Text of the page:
All I have to do is say, “It’s walkin’ time!”, and my dogs are ready to go. Loki will run out to the front gate and pace until I get there. Lugh will run to the gate, run back to me, run to the gate, run back to me, run back to the gate….until I finally get to the gate myself. I imagine this ritual plays out in about every house where a dog gets a walk. If you don’t walk your dog regularly, you should. There are several benefits a nice thirty-minute walk will bring your dog and you.
What are Some Benefits of Walking a Dog?
Some people don’t walk their dogs because they have a nice, fence-in yard that their dogs can romp in all day long. It’s wonderful when dogs can have such a gift. It’s especially nice if they have someone who can play with them in that space. But playing in an enclosed space is not the same as being out in the world. Consider what it would be like if you had a magnificent house to live in, but you were not allowed to go outside it. It might feel like you are under house arrest. There are certain life-enriching benefits that you simply can’t get in the confined space.
Yes, dogs need physical exercise. Just like people, they need to move around for good blood flow, muscle development, endurance, and overall physical health. Regular exercise is great for maintaining a healthy weight and burns off excess energy. As the saying goes, “a tired dog is a happy dog”. Perhaps the reason that some people think that backyard play is enough for a dog is because they only think of their dog’s physical needs. After all, these benefits can come from playing a variety of games, such as fetch or chase, in the yard or in the house. But dogs need more than just physical exercise.
Consider your own experience of getting to go on a hike or to the big city. Through the woods, you might walk paths, cross a river, hop over a fallen tree, and have a picnic. In the city, you could go window shopping, see a museum, and eat unusual food in a new restaurant. There are so many fascinating sights and sounds to process on the trip that it can leave you mentally exhausted. And better yet (assuming you’ve had a good trip), it can lead to a feeling of being fulfilled.
Dogs need this kind of stimulation, too. The term “sniffari” refers to taking a dog on a walk (loose-leash walking) during which the dog primarily follows her or his nose. The goal of the walk isn’t to get down the road and back again. The point is enrichment for the dog. By taking time and letting your dog explore the world does wonders for wearing out the dog’s mind and relieves the boredom of the day (and boredom can indeed lead to behavioral problems). A sniffari isn’t the only way to walk a dog. But if you are looking for enrichment for your dog, it’s certainly something you should consider every once in awhile. For more about their importance, here’s an article by Kristi Bensen, “Why I DON’T Train My Clients’ Dogs to Heel”.
Your relationship with your dog is the foundation of your training. Every time you go on a walk with your dog, you are going on a special adventure with him or her. You never know what you will encounter. I remember one day while walking young Loki I counted fourteen squirrels on the path in front of us. You can probably imagine his expression. We made it through, but not gracefully.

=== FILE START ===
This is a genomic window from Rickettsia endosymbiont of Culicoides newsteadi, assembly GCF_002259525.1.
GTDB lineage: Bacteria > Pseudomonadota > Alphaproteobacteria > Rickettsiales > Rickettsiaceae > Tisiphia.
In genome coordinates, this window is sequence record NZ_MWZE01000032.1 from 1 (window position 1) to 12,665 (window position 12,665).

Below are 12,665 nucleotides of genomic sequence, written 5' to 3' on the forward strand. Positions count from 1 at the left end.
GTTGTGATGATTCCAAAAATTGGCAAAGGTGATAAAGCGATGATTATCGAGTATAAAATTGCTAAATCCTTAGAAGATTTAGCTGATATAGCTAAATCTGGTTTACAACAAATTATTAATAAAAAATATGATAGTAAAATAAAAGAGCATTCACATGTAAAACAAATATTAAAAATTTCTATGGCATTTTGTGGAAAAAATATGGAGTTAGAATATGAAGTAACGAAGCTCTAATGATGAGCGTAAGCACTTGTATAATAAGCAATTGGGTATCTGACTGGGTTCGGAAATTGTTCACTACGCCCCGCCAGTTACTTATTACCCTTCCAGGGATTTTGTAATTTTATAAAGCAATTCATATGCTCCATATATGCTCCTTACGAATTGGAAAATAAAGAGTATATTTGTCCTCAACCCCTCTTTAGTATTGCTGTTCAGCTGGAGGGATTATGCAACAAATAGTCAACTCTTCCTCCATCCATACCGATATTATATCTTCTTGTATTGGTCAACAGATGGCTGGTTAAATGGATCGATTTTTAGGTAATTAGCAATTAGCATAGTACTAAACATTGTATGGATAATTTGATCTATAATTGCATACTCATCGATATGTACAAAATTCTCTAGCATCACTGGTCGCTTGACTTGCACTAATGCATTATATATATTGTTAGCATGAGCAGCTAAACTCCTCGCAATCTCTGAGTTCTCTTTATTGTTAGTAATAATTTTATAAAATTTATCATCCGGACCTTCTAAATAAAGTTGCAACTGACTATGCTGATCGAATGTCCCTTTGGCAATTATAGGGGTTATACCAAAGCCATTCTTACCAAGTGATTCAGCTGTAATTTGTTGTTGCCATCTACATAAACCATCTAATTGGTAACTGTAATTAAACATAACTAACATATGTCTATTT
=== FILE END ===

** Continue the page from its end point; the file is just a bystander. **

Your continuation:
I love to watch my two dogs on walks. They get so excited over things I cannot even perceive. They spend what seems like forever sniffing the same spot. They bounce from one smell to another together. I can really see how close they have become as they share the moment. And I’m reminded that I’m sharing the moment with them from the other end of the leash.
Dog’s don’t generalize training well. If you teach a dog to sit in the kitchen, it doesn’t necessarily mean the dog will understand that “sit” also means put your butt on the ground in the bedroom. And going outside is really disconnected.
When you go on a walk, you have the opportunity to strengthen your training that happens inside the house. Imagine what it would do for a “sit” if you asked the dog to “sit” every twenty paces. Then, when the dog sits, you both get to resume the fun and go forward again. How many times could you practice “sit” this way if you want around the block? What if you were to begin each corner with a “down”? Maybe, you could ask for a “down”, and once the dog does that she or he gets an extended “go sniff” time? If you are creative, you can work on several behaviors and work on leveraging life rewards as behavioral reinforcers.
A Note about the Weather
During times of extreme heat and extreme cold, you don’t want to turn a healthy walk into an unhealthy one. Make sure to keep your dogs safe.
If it is really hot outside, make sure to limit the time you are walking. Try to go on your jaunts during the cooler parts of the day. Take water with you in something like a Gulpee. Protect your dog’s Paws from hot surfaces by allowing them to walk in the grass as much as possible. If it looks like your dog is being adversely affected by the heat, get your dog inside into the air conditioning as soon as you can.
During times of extreme cold, you will also want to limit exposure to the outside. If the dog needs it, make sure to get her or him a cold weather coat. Protect your dog’s paws with a covering, such as boots or Mushers Secret. This will place a barrier between your dog’s Paws and the frozen ground, as well as sidewalk salt which can hurt your dog’s paws.
I Can Help
If you are looking for a modern, science-based trainer who does not use intimidation, fear, pain, or violence to motivate a dog, I would be glad to work with you. If you live in the Beloit, WI area, I can come to your house. If not, we can work over Skype.